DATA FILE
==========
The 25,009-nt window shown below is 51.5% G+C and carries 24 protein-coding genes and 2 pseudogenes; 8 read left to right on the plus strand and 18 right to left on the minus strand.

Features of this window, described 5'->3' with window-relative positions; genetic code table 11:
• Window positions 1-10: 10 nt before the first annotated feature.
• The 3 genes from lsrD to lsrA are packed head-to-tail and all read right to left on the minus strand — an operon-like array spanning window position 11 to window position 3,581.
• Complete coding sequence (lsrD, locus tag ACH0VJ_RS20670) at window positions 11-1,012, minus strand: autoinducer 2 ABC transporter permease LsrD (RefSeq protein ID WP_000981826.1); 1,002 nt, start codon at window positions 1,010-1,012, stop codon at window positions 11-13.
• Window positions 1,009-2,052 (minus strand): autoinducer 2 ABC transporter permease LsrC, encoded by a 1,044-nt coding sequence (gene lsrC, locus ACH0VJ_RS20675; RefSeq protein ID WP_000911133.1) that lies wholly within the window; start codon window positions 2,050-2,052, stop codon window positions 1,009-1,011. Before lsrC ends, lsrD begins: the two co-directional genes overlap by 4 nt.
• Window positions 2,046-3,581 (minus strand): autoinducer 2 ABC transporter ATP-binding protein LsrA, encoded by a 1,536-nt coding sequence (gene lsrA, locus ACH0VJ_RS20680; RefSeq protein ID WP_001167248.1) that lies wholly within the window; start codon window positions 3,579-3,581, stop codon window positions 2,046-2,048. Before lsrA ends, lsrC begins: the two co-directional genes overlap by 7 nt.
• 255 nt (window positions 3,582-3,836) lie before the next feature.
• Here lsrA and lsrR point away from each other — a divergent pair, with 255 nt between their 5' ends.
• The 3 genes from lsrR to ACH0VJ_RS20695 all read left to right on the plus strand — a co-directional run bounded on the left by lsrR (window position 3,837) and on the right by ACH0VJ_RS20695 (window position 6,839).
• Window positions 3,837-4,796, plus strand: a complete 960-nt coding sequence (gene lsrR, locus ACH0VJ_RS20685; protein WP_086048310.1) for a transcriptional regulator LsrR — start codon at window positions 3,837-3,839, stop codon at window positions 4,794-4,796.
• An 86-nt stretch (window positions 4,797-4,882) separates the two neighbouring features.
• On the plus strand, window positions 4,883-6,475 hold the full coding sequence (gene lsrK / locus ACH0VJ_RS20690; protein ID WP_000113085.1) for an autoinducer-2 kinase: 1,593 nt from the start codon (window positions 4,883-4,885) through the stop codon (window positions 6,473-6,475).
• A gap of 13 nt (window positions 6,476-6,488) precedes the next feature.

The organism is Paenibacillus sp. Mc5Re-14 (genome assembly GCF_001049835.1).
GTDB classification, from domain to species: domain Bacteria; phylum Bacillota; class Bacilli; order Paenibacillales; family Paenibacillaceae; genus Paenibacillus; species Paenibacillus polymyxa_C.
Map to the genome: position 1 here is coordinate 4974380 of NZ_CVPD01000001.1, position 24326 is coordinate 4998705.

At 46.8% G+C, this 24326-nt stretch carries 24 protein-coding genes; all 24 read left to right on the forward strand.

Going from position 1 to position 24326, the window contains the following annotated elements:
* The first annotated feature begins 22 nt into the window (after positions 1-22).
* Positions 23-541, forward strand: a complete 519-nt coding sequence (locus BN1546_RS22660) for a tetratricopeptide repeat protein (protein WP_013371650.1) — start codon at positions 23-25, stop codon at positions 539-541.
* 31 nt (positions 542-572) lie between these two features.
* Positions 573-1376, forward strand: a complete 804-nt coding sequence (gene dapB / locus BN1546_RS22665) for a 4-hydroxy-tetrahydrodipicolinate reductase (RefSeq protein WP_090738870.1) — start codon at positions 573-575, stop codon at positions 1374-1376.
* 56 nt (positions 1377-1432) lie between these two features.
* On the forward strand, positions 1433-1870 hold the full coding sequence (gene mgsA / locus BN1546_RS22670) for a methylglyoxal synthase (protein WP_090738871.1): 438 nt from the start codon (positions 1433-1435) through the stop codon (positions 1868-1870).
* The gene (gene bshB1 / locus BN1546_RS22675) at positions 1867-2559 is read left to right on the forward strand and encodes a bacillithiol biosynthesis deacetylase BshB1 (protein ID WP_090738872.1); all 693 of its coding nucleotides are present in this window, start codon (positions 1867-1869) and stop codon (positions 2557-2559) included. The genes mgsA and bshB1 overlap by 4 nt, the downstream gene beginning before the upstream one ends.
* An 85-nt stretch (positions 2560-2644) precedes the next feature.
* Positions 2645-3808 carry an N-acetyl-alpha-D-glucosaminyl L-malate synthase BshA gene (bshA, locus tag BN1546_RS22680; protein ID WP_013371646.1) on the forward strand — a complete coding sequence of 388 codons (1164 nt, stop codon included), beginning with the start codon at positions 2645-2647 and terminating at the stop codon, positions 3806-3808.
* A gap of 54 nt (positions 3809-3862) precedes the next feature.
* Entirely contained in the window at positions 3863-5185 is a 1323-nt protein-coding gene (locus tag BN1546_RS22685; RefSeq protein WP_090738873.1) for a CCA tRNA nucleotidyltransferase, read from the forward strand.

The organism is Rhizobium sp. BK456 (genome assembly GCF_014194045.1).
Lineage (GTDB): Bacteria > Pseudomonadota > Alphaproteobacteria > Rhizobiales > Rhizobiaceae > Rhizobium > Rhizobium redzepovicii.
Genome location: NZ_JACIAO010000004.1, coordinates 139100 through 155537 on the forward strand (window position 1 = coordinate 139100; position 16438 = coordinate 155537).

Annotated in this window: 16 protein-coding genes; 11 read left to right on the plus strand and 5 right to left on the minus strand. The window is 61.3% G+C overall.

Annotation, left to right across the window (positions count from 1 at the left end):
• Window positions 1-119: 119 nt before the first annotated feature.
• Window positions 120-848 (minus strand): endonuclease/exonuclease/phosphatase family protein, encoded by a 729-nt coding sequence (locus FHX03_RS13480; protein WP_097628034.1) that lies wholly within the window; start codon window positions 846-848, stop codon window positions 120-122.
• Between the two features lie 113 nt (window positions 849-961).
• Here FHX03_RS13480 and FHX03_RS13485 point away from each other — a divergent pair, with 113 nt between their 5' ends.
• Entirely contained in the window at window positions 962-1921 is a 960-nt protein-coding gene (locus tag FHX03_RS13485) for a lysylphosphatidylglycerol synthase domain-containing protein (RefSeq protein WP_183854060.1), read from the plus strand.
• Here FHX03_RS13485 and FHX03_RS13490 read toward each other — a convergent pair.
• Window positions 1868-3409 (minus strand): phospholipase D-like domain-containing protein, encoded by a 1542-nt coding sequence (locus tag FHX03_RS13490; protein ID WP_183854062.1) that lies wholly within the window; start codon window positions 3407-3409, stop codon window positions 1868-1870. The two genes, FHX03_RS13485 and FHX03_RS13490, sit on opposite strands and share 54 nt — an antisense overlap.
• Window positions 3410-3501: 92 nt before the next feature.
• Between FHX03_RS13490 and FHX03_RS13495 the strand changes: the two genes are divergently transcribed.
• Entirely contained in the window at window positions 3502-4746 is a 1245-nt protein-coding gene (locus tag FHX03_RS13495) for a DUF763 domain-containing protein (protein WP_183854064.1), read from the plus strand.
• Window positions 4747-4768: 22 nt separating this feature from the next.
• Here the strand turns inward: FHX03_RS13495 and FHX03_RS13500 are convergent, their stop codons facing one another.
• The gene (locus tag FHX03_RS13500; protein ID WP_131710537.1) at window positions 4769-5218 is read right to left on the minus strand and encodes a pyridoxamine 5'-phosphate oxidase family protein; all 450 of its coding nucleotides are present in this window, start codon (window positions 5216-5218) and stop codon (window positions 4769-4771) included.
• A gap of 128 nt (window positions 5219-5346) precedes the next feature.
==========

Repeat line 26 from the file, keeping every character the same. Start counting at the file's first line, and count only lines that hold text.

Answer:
* The gene (gene bshB1 / locus BN1546_RS22675) at positions 1867-2559 is read left to right on the forward strand and encodes a bacillithiol biosynthesis deacetylase BshB1 (protein ID WP_090738872.1); all 693 of its coding nucleotides are present in this window, start codon (positions 1867-1869) and stop codon (positions 2557-2559) included. The genes mgsA and bshB1 overlap by 4 nt, the downstream gene beginning before the upstream one ends.